This feathery little guy is a joy to play because of its incredibly quick response to your right hand - much faster and more expressive than your typical auto-wah pedal.
If it looks like a duck, acts like a duck, and QUACKS like a duck, then it must be a duck. That's how we came up with the name for our new envelope filter. This feathery little guy is a joy to play because of its incredibly quick response to your right hand - much faster and more expressive than your typical auto-wah pedal. Trevor explains how this is possible in the launch video, as well as gives a demo on Le Canard’s operation.
The attack control determines how quickly the filter responds to the envelope, and the decay sets how quickly the filter releases afterward. The range controls which frequency spectrum the filter does its magic on. Add to this relay-based full-bypass switching with failsafe, and you've got one crazy little quacky beast. It is so expressive that you'll want to give up on your rocker-wah forever.
The MayFly Le Canard envelope filter features:
- Super fast responding envelope follower. Touch it and it jumps!
- Range control to dial in the character of the filter
- Attack control to control how fast the filter moves on that first touch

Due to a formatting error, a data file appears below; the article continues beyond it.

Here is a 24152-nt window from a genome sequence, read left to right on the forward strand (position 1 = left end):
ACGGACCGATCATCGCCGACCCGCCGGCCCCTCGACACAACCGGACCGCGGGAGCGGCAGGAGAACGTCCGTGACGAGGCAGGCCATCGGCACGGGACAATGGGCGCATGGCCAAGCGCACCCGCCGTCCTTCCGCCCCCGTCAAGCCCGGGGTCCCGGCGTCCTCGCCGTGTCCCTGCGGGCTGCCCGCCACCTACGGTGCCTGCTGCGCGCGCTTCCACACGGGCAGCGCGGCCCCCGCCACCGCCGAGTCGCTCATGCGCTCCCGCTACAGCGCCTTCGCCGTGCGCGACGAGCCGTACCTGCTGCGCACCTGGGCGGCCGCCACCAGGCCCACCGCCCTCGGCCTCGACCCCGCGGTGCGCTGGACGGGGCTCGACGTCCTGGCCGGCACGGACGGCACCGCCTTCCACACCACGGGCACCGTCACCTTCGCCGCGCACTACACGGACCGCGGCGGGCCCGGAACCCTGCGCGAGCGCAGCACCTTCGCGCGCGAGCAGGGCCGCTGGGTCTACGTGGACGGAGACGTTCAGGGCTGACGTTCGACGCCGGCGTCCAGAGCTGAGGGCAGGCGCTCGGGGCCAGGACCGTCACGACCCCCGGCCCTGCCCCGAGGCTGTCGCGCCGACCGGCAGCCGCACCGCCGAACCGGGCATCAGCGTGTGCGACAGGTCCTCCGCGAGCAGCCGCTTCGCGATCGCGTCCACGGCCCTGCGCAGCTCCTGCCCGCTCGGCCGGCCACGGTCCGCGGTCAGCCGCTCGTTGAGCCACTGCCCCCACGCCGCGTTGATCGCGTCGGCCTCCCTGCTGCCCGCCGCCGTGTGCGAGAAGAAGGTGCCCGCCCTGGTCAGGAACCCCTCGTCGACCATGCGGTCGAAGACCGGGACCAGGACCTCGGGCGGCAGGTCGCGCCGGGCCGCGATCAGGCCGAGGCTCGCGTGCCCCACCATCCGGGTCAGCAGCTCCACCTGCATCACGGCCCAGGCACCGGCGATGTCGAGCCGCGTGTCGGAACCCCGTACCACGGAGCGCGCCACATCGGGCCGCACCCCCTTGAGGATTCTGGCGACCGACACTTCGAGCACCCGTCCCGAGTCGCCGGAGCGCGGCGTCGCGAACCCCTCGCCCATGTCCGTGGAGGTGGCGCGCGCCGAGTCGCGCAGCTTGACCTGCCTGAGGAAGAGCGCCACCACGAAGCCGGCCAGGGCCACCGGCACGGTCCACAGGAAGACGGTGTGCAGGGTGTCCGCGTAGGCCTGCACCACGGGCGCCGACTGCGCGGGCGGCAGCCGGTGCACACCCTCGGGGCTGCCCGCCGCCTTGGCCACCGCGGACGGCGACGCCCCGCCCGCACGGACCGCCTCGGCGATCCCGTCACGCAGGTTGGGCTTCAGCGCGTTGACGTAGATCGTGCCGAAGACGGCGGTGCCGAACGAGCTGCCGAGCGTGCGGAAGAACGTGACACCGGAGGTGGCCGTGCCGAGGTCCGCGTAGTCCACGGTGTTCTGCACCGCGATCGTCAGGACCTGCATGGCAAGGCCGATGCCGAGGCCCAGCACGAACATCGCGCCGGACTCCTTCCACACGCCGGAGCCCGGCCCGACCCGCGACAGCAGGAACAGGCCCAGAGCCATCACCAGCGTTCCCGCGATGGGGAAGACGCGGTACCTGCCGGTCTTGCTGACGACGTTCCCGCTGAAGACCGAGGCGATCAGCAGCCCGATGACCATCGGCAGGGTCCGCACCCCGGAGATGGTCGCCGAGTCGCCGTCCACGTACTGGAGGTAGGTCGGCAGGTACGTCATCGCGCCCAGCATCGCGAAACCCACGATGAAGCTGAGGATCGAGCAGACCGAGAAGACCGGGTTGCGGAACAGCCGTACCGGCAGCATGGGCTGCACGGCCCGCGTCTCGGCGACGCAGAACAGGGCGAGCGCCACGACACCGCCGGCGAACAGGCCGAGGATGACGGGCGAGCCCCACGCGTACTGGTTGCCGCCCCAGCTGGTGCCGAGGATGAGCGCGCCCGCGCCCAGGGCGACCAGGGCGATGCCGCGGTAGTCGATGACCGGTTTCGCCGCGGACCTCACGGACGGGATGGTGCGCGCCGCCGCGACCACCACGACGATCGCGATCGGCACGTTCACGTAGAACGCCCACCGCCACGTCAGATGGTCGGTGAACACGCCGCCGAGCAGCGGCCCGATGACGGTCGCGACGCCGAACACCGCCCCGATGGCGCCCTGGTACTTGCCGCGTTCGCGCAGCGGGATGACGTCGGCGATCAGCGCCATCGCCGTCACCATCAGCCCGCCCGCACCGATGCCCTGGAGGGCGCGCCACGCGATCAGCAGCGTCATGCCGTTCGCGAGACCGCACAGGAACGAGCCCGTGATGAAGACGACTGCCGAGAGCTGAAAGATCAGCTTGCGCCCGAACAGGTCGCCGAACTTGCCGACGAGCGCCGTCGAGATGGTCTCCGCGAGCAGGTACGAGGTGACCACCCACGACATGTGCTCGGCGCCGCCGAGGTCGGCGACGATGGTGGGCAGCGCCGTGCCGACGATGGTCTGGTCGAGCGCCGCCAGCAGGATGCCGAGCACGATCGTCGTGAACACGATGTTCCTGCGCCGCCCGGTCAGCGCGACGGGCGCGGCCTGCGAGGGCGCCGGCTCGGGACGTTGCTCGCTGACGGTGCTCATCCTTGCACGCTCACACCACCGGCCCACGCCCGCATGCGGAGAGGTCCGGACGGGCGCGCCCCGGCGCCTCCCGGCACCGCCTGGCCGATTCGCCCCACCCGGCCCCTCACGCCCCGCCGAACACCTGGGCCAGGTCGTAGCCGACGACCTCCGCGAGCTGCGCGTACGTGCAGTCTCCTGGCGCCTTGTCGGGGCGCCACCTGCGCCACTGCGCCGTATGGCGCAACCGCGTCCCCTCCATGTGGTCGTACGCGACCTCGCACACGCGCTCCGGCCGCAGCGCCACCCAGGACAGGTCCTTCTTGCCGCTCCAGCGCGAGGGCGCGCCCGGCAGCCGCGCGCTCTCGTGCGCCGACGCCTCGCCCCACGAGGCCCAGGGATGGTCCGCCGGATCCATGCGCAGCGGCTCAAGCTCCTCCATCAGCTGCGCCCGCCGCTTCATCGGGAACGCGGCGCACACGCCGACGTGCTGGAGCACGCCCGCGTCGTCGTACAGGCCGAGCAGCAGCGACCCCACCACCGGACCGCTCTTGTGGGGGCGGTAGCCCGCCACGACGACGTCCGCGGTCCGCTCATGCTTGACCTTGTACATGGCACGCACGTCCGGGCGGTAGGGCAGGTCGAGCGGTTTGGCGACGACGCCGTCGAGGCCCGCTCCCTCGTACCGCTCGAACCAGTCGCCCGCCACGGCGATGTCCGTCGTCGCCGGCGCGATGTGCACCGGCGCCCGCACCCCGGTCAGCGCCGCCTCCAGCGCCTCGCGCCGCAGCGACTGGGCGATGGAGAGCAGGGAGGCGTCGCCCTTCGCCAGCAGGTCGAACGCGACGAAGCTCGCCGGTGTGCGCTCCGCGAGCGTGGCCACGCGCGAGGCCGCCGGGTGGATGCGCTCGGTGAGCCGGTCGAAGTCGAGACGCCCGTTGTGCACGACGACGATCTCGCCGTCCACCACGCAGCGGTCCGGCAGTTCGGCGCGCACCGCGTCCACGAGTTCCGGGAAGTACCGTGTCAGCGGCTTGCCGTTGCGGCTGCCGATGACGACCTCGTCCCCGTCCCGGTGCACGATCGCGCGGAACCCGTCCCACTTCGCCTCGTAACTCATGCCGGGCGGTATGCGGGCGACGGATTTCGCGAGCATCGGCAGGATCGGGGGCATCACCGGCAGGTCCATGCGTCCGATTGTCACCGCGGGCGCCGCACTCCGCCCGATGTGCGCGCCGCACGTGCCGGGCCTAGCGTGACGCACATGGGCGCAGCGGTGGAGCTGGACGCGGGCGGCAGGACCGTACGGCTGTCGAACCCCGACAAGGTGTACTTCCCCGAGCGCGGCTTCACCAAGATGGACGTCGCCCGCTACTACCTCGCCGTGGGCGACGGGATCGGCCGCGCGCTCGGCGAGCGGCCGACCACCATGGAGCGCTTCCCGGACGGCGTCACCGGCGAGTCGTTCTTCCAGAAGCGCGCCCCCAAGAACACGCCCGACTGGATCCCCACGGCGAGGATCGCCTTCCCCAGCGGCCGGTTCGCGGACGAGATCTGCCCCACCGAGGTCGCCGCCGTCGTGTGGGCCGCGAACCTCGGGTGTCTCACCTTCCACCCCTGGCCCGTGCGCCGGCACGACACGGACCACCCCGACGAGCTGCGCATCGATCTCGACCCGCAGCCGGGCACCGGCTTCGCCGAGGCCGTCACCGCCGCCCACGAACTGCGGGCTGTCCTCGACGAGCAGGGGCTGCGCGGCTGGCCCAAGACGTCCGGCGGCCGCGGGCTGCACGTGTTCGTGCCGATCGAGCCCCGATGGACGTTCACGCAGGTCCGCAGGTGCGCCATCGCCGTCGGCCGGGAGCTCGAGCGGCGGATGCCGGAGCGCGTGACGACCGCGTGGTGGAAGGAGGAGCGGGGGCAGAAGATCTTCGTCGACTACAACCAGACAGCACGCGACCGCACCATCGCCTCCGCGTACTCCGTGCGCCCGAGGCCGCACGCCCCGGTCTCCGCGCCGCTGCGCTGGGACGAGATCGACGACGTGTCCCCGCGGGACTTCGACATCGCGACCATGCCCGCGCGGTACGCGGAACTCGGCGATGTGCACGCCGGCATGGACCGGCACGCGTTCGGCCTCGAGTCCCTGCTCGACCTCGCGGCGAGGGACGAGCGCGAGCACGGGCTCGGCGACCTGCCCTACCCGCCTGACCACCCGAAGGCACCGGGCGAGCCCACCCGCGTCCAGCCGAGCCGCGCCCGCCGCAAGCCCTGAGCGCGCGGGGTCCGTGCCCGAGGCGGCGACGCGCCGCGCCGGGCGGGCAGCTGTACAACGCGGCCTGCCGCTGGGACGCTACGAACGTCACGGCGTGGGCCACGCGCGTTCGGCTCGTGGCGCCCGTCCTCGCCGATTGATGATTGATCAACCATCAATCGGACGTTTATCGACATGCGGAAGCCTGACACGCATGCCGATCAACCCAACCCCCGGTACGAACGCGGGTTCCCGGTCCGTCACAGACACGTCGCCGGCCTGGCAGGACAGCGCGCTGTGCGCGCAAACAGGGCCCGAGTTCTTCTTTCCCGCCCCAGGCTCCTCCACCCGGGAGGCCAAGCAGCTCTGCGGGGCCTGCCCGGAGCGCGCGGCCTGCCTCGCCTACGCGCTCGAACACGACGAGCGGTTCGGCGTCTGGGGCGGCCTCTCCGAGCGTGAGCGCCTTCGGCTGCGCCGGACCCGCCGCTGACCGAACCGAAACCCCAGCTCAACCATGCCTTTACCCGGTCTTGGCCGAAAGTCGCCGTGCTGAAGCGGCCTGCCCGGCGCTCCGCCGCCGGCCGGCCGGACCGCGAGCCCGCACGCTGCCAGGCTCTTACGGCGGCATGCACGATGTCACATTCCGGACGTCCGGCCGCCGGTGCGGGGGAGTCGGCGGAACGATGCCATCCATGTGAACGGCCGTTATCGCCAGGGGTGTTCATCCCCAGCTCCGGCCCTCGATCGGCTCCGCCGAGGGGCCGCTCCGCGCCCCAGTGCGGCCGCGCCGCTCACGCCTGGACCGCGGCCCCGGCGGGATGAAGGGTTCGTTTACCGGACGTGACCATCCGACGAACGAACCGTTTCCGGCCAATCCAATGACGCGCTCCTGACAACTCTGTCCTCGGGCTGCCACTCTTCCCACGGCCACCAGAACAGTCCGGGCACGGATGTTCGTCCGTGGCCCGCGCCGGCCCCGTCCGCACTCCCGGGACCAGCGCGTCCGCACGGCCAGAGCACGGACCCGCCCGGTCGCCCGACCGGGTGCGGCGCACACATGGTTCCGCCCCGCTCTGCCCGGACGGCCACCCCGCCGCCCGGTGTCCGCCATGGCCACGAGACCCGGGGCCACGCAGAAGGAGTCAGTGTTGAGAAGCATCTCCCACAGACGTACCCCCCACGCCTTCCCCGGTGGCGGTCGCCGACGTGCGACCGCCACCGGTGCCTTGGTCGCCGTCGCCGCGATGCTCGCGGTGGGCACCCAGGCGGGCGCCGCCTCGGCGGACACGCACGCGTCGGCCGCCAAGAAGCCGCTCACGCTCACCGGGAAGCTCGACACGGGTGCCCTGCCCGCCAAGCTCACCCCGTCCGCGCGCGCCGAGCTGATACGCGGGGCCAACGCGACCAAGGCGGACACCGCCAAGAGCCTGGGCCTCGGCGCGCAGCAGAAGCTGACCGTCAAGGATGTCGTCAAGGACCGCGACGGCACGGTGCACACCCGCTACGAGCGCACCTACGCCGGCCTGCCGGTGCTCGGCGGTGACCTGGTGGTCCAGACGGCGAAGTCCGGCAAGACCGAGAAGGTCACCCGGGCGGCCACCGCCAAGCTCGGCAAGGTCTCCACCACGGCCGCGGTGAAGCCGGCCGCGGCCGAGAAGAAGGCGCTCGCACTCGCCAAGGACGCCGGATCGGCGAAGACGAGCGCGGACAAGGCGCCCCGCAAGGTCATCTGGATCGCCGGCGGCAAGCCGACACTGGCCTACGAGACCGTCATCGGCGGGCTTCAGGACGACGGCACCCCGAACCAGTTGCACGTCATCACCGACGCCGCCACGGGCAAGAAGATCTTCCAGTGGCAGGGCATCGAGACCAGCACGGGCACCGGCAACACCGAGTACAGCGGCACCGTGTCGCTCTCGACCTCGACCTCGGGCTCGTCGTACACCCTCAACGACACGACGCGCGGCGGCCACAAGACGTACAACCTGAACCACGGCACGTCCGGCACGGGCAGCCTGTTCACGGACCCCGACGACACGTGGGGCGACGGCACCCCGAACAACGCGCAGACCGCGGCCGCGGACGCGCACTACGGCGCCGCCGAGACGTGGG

- Release control to control how slowly the filter slides back to baseline
- Full bypass using relays with Fail SafeTM (automatically switches to bypass if the pedal loses power)
- Cast aluminum enclosure with groovy artwork
- MSRP $149 USD ($199 CAD)
Introducing the MayFly Le Canard Envelope Filter
All MayFly pedals are hand-made in Canada.
For more information, please visit mayflyaudio.com.
Outlaw Effects introduces their next generation of NOMAD rechargeable battery-powered pedal boards.
Available in two sizes, NOMAD ISO is a compact, versatile tool that offers the convenience of a fully powered board plus the additional freedom of not having to plug into an outlet. NOMAD ISO is ideal for stages with limited outlet availability, quick changeovers, busking outdoors, temporary rehearsal locations, and more.
NOMAD ISO builds upon the legacy of the ultra-convenient and reliable NOMAD rechargeable pedalboard line originally launched in 2018. The brand new NOMAD ISO editions feature eight isolated outputs (1 x 9V DC, and 1 switchable 9V/12V DC) for even more versatility and clean, quiet power. With an integrated lithium-ion battery pack boasting 12800mAh capacity, NOMAD ISO can fuel a wide array of pedals, and will last over 10 hours* on a single charge.
Each NOMAD ISO pedal board includes adhesive hook & loop pedal-mounting tape, eight (8) standard DC connector cables, and one (1) reverse polarity DC cable, giving you everything you need to build your ultimate "off-the-grid" rig. A rugged, road-ready padded gig bag with shoulder strap is also included, to safely protect your gear while you're on the move.
NOMAD ISO S
NOMAD ISO S: MSRP $309 / MAP: $249
Dimensions: 19 ¼" x 5 ¼"
NOMAD ISO M
NOMAD ISO M: MSRP $349 / MAP $279
Dimensions: 19 ¼" x 11"
More info: https://www.outlawguitareffects.com.